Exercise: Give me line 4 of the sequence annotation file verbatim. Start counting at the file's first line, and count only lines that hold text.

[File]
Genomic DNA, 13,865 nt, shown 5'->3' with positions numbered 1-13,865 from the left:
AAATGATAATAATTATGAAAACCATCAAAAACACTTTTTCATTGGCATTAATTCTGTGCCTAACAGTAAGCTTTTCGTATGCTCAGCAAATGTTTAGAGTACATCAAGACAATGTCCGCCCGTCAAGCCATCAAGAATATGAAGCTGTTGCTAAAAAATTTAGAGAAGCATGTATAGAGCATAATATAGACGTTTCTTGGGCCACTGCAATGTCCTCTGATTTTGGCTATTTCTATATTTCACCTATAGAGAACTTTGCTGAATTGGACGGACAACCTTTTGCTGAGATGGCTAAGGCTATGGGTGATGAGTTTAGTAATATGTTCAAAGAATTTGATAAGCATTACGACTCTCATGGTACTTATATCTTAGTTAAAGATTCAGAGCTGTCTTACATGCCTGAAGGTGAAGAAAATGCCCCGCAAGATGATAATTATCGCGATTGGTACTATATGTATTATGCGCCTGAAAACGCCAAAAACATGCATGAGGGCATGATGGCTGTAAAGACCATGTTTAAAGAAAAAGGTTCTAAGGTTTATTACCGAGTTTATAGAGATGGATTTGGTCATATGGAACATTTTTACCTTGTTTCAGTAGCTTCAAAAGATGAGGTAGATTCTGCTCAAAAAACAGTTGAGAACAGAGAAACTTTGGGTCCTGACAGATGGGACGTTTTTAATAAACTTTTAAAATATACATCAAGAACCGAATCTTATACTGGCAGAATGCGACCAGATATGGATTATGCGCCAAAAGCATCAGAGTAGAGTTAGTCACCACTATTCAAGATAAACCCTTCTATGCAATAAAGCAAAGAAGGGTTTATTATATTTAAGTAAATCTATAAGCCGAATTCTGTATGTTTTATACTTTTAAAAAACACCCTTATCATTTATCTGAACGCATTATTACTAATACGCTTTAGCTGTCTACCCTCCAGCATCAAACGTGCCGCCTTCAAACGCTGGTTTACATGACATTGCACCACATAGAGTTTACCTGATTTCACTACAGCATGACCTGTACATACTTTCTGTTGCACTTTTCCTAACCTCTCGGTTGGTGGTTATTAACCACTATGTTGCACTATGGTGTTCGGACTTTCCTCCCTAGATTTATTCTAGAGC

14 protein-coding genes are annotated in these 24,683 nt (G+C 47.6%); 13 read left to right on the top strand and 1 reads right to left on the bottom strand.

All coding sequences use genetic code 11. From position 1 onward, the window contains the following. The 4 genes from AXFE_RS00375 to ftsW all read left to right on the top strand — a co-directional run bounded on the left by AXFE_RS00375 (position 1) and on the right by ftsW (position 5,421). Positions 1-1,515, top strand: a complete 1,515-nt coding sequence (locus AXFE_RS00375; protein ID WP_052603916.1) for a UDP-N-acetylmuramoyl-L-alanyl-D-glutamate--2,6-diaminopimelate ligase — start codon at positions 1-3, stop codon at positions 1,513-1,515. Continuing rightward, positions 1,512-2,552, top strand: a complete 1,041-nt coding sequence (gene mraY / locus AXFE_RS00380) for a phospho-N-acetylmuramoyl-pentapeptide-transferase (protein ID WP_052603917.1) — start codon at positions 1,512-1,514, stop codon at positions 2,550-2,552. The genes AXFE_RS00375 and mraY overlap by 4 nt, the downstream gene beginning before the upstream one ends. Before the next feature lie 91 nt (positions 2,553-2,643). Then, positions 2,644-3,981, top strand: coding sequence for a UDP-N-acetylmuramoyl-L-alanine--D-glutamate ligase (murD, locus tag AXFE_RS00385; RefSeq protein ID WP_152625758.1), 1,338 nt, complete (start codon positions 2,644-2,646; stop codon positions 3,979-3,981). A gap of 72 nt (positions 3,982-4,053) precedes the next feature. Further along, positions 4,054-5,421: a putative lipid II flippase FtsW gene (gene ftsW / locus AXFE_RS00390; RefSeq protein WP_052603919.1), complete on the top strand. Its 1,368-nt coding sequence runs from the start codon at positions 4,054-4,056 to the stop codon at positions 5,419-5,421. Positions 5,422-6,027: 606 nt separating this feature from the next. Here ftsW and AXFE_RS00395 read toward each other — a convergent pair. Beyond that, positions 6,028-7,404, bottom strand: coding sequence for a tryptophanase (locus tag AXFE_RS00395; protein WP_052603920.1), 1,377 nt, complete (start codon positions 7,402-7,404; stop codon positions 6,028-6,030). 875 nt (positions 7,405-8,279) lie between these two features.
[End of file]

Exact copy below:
All coding sequences use genetic code 11. From position 1 onward, the window contains the following. The 4 genes from AXFE_RS00375 to ftsW all read left to right on the top strand — a co-directional run bounded on the left by AXFE_RS00375 (position 1) and on the right by ftsW (position 5,421). Positions 1-1,515, top strand: a complete 1,515-nt coding sequence (locus AXFE_RS00375; protein ID WP_052603916.1) for a UDP-N-acetylmuramoyl-L-alanyl-D-glutamate--2,6-diaminopimelate ligase — start codon at positions 1-3, stop codon at positions 1,513-1,515. Continuing rightward, positions 1,512-2,552, top strand: a complete 1,041-nt coding sequence (gene mraY / locus AXFE_RS00380) for a phospho-N-acetylmuramoyl-pentapeptide-transferase (protein ID WP_052603917.1) — start codon at positions 1,512-1,514, stop codon at positions 2,550-2,552. The genes AXFE_RS00375 and mraY overlap by 4 nt, the downstream gene beginning before the upstream one ends. Before the next feature lie 91 nt (positions 2,553-2,643). Then, positions 2,644-3,981, top strand: coding sequence for a UDP-N-acetylmuramoyl-L-alanine--D-glutamate ligase (murD, locus tag AXFE_RS00385; RefSeq protein ID WP_152625758.1), 1,338 nt, complete (start codon positions 2,644-2,646; stop codon positions 3,979-3,981). A gap of 72 nt (positions 3,982-4,053) precedes the next feature. Further along, positions 4,054-5,421: a putative lipid II flippase FtsW gene (gene ftsW / locus AXFE_RS00390; RefSeq protein WP_052603919.1), complete on the top strand. Its 1,368-nt coding sequence runs from the start codon at positions 4,054-4,056 to the stop codon at positions 5,419-5,421. Positions 5,422-6,027: 606 nt separating this feature from the next. Here ftsW and AXFE_RS00395 read toward each other — a convergent pair. Beyond that, positions 6,028-7,404, bottom strand: coding sequence for a tryptophanase (locus tag AXFE_RS00395; protein WP_052603920.1), 1,377 nt, complete (start codon positions 7,402-7,404; stop codon positions 6,028-6,030). 875 nt (positions 7,405-8,279) lie between these two features.